Her hemoglobin- iron levels in her blood- were at 5.8, which is 1.2 of something below the lowest they should get.


Rebecca Skloot writes that Henrietta Lacks, whose uterus produced the famous HeLa cancer cell line, told family and doctors she could feel something growing inside her long before her gynecologist found the tumor. Naomi thinks, maybe, she knew something was growing down there. But she wasn’t ready to be sick yet.

When we were kids, there wasn’t much money for doctors’ visits, so we knew that there were two kinds of sick in our family :home-remedy sick and emergency sick. If we had a high fever for a day or two, one which mom couldn’t drop with tylenol and cool baths, or we needed stitches, we saw a doctor. Only one of us, my brother, ever earned the distinction of being hospitalized. Naomi thought she was the first kind of sick, not the hospitalization kind.


By Sunday night, Naomi felt light and and full of life. Her transfusion felt like a high. She hadn’t realized how long she’d been operating on exhaustion and sheer will. She was ready to go home but the attendings wouldn’t release her.  On Monday, they gave her an endoscopy.

“The post-op nurses tripped over themselves to reassure me it was clear,” she said. They all came over to tell her. “Nothing there.” How reassuring to find out she wasn’t really sick. They sent her to her room with laxatives and medicinal gatorade to prep for a colonoscopy first thing on Tuesday. When she came out of the anesthesia after the procedure, the nurses around her kept their distance. They busied themselves and stayed taciturn when she fished for the results.

“I knew it was cancer then,” she said. She pleaded with them, “Yesterday, everyone was tripping over themselves to tell me the test was clear. Now no one will talk to me.”

“The doctor will come speak with you soon,” they said.

She waited in her room in the long silence that demands one stay calm for what the bad news will be. Her mother-in-law came. She made small talk with her husband. When Dr. Gupta, the fatherly gastroenterologist who scoped her came in, he sat down on her bed.  He  pulled out the films of her colon. Everyone, her husband, her mother-in-law,  and her attending nurse  huddled together.

“I’m so glad we did this. We found something.” The camera wriggled down from the pink, healthy top of her colon down to a purple bulbous mass stretching over and around her rectum, so large it was nearly the size of a newborn’s head. It was hideous, obvious in its sickness. This, said Naomi, is when she started crying, when she knew what the doctor was telling her. She asked if there was any chance this was a non-cancerous tumor. He grabbed her hand.

“Don’t cry. Don’t cry. Don’t cry.” He repeated it. “There is so much you don’t know and this is not the end of your life. There is so much they can do and your body is strong.”  The nurse was crying too. Dr. Gupta stayed for ten minutes. When Naomi settled down, he left.

“What were you thinking while he sat there, holding your hand?” I asked once.

“I was thinking, I have to call Dad.” She had her cell phone on her lap. I would have thought that too, my head said to what I heard. At first, I think I heard her saying, “I am not sick until I tell dad.” Reflecting after a few more conversations, I wonder if she wasn’t saying, “How am I going to tell my dad?”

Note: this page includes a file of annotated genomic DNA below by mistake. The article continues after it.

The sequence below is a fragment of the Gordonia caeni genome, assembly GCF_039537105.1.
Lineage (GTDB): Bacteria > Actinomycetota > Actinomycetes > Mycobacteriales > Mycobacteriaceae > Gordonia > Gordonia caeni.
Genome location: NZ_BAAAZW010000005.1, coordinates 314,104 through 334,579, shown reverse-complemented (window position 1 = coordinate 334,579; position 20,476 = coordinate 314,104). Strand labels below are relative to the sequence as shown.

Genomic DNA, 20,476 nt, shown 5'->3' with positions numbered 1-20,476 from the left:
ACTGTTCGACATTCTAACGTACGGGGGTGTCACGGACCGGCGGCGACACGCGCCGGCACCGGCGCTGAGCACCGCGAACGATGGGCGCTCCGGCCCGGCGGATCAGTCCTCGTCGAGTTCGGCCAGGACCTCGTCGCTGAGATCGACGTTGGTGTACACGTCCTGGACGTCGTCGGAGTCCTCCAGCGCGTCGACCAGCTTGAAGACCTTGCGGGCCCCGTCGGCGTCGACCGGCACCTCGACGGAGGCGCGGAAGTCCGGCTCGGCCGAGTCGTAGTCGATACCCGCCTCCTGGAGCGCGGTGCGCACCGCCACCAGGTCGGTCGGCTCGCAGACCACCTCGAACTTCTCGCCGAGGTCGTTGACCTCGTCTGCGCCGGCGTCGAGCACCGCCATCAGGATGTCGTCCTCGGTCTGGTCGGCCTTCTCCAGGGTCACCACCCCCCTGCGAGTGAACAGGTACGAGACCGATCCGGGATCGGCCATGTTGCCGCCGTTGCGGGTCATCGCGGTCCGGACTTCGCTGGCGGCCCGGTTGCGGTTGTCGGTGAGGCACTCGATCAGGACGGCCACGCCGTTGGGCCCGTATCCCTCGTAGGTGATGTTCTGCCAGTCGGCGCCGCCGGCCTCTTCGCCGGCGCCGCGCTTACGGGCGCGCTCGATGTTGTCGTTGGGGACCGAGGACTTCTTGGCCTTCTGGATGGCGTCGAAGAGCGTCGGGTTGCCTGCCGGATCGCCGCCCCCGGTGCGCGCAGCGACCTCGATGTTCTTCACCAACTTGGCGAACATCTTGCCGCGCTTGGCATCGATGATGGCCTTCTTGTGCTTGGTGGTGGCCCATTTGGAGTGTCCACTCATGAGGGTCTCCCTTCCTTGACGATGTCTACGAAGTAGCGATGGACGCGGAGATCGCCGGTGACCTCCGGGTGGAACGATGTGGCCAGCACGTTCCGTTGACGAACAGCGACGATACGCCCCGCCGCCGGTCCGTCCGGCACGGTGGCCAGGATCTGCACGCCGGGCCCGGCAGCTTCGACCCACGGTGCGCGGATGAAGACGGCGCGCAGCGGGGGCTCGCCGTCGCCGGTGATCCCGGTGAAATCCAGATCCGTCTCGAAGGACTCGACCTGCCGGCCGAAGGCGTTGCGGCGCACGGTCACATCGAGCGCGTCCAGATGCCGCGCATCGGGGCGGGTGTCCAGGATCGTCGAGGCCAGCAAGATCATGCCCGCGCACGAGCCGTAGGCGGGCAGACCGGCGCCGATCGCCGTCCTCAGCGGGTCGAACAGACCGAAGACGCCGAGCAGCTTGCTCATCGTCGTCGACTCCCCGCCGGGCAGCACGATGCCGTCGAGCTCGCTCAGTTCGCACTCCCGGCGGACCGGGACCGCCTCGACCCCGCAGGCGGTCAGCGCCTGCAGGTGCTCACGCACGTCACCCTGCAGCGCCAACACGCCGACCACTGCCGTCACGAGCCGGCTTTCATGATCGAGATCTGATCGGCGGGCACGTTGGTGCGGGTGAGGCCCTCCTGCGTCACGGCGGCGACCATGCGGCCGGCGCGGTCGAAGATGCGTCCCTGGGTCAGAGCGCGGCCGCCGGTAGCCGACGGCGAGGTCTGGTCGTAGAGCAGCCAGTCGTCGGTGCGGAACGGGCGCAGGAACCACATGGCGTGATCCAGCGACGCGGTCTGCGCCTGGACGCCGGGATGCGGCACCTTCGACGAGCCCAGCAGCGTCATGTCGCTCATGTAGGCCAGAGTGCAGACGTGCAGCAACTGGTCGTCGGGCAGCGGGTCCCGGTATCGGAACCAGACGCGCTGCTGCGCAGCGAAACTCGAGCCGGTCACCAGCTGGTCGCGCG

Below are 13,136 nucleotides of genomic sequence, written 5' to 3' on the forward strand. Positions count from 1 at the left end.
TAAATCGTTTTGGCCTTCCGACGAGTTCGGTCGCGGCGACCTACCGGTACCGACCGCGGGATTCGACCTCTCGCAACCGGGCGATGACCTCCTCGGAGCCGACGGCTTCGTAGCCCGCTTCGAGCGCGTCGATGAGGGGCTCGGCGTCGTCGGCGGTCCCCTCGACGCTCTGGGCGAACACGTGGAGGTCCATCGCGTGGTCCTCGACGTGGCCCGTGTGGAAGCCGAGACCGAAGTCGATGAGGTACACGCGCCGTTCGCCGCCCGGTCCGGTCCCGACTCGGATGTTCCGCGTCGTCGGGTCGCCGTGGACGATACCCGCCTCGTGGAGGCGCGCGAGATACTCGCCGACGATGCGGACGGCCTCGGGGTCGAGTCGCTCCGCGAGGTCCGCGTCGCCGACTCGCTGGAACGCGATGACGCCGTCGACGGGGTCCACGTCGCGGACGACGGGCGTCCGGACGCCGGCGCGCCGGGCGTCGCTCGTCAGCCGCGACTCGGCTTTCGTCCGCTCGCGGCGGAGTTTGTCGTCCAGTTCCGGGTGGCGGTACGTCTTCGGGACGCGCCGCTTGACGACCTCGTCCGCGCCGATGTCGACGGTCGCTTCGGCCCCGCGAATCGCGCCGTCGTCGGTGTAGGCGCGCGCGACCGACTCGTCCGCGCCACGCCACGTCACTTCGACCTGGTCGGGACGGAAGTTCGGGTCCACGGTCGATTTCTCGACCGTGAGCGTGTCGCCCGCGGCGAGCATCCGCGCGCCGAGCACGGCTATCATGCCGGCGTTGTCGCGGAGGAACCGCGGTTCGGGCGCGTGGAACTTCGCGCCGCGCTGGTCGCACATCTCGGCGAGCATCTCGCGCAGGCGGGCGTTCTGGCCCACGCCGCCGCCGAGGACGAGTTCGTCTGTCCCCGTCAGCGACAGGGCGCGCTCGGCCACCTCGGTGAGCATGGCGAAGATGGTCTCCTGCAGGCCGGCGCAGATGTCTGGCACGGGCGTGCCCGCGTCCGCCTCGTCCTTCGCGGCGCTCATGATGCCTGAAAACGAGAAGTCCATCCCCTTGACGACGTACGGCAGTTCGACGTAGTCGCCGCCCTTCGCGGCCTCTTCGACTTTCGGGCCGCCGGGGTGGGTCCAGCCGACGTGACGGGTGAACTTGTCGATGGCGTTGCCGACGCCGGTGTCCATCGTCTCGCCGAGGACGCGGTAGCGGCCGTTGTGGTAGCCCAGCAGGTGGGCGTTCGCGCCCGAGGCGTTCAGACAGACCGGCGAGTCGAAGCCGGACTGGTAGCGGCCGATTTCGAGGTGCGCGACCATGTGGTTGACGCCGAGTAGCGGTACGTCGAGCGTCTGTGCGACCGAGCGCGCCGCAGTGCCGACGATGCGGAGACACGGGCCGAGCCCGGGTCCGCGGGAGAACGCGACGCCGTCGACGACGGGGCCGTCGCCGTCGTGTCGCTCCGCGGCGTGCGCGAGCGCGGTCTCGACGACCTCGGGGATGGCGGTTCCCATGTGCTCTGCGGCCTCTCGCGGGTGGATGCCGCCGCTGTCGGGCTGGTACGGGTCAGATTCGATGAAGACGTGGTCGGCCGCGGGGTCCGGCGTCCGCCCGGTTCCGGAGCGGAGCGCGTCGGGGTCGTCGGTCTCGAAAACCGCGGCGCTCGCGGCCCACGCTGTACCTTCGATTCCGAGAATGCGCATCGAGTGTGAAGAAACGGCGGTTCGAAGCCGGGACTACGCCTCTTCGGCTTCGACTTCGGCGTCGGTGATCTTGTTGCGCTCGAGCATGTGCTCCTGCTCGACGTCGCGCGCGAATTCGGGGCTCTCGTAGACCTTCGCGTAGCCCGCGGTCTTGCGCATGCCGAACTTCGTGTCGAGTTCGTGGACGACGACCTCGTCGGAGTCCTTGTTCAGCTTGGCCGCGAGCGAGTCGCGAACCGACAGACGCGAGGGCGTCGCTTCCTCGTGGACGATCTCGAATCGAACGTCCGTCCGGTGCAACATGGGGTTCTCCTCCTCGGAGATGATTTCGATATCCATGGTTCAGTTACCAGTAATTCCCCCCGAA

When Dr. Gupta grabbed her hand, she said she stopped crying, but she also stopped looking anyone in the eyes. Not even after Dr. Gupta left, when the nurse put her arm around Naomi, and Andy said something– she can’t remember what– could she look any of them in the eye. She stared at her cell phone.

She never did tell my dad.

The moral to the story, I suppose, is that bad news can be a flood. To keep from drowning people, it needs channels.

Naomi called my mom. My mom could handle the news better, she thought. I remembered how calm my mother was when she came to my dorm to tell me Grandma had died of the lung cancer. I remembered how calm my mother sounded on the other end of a bad cell call when she said, “Aunt Sandy is in a coma. She has maybe six hours to live.” Her beloved little sister died and she called me back. I was stuck in the Poconos and when running up and down the hills weeping as I did, waiting for the death call. My mother gave one loud wail and then couldn’t cry again. She alone could tell my dad.

After that, my dad took over. He called all of us.

Naomi has a secondary cancer now. The doctors say she has weeks to months to live unless this new immunotherapy works. Dad told me that he can see the tumor grow from week to week. It sticks out of the left side of her chin like a tennis ball, like a blow to the face, like her facial bones were broken and reconstructed a week ago. Now it’s apparent she could die imminently. For four years, I’ve been witnessing Naomi’s cancer, mining her for stories to write up her kids and us.

In the past two weeks, we’ve begun to talk behind Naomi’s back about how we’re going to channel the news that seems to be coming. Unlike that first event, we don’t want hints on social media. Unlike one of my sibling’s in-laws, who spread the news of a grandmother’s death through a weepy Facebook update, we are planning for privacy. We’re going to need a gentle appropriate phone chain. We’re going to need to think about who says what to whom and how. We’re talking to each other about how say the words to each other so everyone gets to wail, to wait, to listen. If she dies soon, we will need to say these words to real people, not computers. We’ll need listening ears, physical closeness, exhales and sighs and sucking in and the evidence of empathy that doesn’t come with words. We’re all going to need someone to call.